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The Definitive 6-Step Plan for Strengthening IoT Security

6 step plan for IoT Security
Posted On: 13 December 2023

The Internet of Things (IoT) has become a transformative force in our lives. From homes and offices to vehicles and personal wearables, digitally connected devices are now pervasive. In fact, as the IoT landscape expands exponentially, the number of IoT connections worldwide will surpass 83 billion by 2024, facilitating massive data exchange. However, with this surge in IoT adoption, the cyber threat surface has also increased. Today, safeguarding IoT connections is a prime priority.

So, in this blog, we'll walk you through the following steps for strengthening IoT security:

Evaluate IoT Device Characteristics

IoT Device characters

To enhance IoT security, start by evaluating the characteristics of your IoT devices. Understand their capabilities and potential vulnerabilities. This assessment lays the foundation for a comprehensive security plan tailored to your specific devices.

Even before integrating IoT devices into your network, thoroughly assess their security features and vulnerabilities.

  • Consider factors like firmware updates, built-in security controls, device management capabilities, etc.
  • Also, consider regular capabilities like connectivity, intelligence, heterogeneity, etc., to be sure you’ll have the information you need to implement effective security controls.

In sum, choose devices that support strong security standards and regular updates to minimize potential risks. This dissecting of the intricate attributes of IoT devices allows for laying a solid groundwork for a comprehensive IoT security plan that meets your needs while minimizing security risks.

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Educate the Team About IoT Security

Educating your employees on IoT security is vital to preventing unwitting security risks. This way, they are best placed to recognize potential security threats and respond quickly. That said, here's what you can do:

Explain the Risks of IoT Devices

IoT devices can become vulnerable to security risks as they support features like powerful analytics, real-time processing, and a host of other functionalities. Also, they can operate independently in certain scenarios without regular maintenance or oversight.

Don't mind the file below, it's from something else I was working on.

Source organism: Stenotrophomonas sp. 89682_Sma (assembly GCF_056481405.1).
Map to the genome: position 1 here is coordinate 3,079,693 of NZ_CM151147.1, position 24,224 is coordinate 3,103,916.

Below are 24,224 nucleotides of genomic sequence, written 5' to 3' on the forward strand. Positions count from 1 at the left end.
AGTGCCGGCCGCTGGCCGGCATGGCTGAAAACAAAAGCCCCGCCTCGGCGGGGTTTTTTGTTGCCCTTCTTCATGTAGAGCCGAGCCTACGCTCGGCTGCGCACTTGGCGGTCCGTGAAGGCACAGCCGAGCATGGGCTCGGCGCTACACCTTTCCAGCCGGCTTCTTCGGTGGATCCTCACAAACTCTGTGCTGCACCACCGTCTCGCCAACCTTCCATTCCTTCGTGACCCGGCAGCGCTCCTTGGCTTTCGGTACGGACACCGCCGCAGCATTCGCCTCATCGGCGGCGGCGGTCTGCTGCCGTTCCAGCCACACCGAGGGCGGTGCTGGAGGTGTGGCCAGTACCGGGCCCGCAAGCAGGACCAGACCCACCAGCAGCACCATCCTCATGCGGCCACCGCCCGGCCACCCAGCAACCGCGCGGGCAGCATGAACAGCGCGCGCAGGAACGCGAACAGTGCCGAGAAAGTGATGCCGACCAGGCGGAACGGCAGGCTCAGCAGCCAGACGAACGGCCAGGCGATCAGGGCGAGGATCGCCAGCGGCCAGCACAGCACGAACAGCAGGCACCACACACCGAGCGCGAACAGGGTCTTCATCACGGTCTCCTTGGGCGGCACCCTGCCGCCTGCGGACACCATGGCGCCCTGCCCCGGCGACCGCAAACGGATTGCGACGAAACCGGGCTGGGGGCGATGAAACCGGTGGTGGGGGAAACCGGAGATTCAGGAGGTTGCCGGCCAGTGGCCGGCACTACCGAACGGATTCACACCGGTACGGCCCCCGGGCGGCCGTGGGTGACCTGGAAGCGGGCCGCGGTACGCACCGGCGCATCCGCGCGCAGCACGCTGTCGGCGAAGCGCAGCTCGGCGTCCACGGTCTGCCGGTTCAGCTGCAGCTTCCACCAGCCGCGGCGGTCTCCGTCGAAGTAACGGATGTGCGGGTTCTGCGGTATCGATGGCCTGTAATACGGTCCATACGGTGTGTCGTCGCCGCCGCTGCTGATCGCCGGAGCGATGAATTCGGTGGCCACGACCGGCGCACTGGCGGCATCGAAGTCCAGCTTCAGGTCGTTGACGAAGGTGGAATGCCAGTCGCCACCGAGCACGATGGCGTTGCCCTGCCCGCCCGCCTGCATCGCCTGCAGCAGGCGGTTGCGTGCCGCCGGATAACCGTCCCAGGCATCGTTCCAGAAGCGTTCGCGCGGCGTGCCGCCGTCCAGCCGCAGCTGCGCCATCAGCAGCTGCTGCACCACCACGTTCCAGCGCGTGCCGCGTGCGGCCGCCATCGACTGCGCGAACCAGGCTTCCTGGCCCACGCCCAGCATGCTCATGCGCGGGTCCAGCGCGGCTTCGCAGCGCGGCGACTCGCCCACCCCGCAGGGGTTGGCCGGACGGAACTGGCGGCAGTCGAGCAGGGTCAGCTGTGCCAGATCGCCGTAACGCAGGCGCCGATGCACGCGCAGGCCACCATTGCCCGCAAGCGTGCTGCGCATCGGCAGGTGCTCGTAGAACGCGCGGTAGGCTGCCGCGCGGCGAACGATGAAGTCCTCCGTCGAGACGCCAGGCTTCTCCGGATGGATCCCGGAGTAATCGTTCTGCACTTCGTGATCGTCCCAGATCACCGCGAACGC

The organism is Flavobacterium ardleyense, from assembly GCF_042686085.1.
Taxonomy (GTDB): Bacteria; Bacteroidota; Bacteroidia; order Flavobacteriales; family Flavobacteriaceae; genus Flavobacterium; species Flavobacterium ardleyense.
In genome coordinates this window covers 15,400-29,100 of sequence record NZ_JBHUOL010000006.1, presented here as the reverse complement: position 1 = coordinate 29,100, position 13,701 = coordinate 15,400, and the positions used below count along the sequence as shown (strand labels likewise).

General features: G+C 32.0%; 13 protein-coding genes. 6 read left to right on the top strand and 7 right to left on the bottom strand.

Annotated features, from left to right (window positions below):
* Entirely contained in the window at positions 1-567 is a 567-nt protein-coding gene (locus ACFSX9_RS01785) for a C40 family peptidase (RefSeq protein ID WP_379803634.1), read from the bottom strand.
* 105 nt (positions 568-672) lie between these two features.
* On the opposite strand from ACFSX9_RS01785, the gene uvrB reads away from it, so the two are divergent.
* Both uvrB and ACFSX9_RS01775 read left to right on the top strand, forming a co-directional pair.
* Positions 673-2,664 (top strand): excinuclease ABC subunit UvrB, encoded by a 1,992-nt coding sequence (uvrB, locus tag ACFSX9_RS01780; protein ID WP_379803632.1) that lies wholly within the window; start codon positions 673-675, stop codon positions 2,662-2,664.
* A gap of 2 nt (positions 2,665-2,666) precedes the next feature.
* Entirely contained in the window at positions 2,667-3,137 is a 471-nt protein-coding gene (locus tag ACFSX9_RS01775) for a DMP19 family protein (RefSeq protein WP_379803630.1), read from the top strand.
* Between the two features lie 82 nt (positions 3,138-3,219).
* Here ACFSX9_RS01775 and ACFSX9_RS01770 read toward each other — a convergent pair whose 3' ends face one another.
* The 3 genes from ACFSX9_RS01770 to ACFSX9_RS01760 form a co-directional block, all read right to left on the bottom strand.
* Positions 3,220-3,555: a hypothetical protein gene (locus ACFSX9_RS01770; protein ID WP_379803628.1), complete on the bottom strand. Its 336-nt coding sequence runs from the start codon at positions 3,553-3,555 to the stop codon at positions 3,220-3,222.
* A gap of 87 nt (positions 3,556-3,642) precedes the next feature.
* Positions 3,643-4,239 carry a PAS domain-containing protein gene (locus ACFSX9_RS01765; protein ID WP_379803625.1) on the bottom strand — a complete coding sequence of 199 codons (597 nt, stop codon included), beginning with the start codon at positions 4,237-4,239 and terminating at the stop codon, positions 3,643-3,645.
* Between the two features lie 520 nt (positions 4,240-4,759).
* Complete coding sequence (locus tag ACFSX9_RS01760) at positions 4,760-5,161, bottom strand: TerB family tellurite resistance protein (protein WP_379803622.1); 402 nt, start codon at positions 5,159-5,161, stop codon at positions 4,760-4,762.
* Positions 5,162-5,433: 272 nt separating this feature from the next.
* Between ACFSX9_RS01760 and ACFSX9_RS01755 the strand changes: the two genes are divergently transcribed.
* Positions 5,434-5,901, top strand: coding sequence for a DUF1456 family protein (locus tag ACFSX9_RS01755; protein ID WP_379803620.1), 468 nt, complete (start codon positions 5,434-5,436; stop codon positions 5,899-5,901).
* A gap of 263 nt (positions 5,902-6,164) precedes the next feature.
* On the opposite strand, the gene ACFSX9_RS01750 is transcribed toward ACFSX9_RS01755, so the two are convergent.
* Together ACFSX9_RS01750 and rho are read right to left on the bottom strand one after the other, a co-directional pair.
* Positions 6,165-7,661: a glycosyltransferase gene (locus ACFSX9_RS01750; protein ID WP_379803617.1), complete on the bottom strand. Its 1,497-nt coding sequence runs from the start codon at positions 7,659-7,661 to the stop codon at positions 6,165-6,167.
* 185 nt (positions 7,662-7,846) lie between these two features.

Educating the team helps employees understand how to minimize these risks. For instance, employees will better understand why they should avoid connecting IoT devices to insecure networks or opening them to hostile ports.

Teach How to Identify Phishing Attacks

Phishing attacks are immensely pervasive, so much so that they constitute 36% of all data breaches in the US. These attacks are a viable means for malicious actors to solicit sensitive information or install malware on the target device.

Given that we are more connected than ever with smart homes and autonomous vehicles, this stolen information can wreak havoc. Besides, a study, while stressing the severity of phishing attacks, outlines that about 98% of the traffic via IoT devices is unencrypted. So, educating the team on alleviating such threats is critical.

  • For that reason:Conduct social engineering pen tests to identify vulnerable individuals.
  • Train employees to recognize phishing attempts and practice secure behaviors, especially with remote work setups and personal devices connected to the organizational network.

Create an Incident Response Plan

As elucidated above, you should commence by evaluating the characteristics of your IoT devices. Once you're well aware of their capabilities and potential vulnerabilities, it becomes easier to create a framework for a relatively comprehensive security plan tailored to your specific devices.

Develop an effective incident response plan to address security breaches swiftly. Ideally, this plan should encompass the fundamental understanding of the threat landscape, i.e., the risks that the IoT devices are exposed to. It must also define the:

  • What(s) and how(s) of alerting the relevant stakeholders
  • Backup and recovery mechanisms
  • Process for the post-incident analysis